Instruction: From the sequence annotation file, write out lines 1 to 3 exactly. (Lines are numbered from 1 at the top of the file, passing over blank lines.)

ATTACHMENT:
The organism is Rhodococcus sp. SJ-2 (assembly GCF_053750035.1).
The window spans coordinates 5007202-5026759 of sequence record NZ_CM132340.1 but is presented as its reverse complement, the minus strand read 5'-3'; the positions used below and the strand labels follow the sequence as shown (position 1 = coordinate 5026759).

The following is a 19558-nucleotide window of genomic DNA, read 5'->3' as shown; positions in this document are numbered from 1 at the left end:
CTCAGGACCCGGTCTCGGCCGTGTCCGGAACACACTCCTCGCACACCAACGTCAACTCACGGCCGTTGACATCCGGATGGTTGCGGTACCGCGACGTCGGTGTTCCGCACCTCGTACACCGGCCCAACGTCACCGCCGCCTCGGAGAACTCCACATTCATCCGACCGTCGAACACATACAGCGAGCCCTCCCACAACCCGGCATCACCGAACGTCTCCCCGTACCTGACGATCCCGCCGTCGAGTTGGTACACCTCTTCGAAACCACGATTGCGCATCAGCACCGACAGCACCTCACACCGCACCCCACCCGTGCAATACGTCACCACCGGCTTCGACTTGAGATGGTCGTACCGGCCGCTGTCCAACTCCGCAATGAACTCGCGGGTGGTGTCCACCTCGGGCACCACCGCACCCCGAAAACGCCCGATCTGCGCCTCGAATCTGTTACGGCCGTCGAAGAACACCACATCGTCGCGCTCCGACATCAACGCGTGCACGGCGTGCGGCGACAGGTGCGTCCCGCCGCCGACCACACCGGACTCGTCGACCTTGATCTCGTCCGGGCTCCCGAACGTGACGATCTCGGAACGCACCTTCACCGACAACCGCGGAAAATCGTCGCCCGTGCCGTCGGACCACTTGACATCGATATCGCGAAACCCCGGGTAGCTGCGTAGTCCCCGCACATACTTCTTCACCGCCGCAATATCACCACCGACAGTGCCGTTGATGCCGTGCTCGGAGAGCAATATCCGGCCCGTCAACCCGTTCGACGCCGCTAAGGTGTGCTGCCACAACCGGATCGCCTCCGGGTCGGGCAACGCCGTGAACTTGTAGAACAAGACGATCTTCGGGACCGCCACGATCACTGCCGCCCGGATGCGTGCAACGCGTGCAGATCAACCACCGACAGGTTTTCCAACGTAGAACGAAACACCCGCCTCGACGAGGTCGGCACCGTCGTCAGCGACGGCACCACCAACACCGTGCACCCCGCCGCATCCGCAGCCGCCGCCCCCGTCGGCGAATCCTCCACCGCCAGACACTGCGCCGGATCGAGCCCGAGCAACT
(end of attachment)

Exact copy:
The organism is Rhodococcus sp. SJ-2 (assembly GCF_053750035.1).
The window spans coordinates 5007202-5026759 of sequence record NZ_CM132340.1 but is presented as its reverse complement, the minus strand read 5'-3'; the positions used below and the strand labels follow the sequence as shown (position 1 = coordinate 5026759).

The following is a 19558-nucleotide window of genomic DNA, read 5'->3' as shown; positions in this document are numbered from 1 at the left end: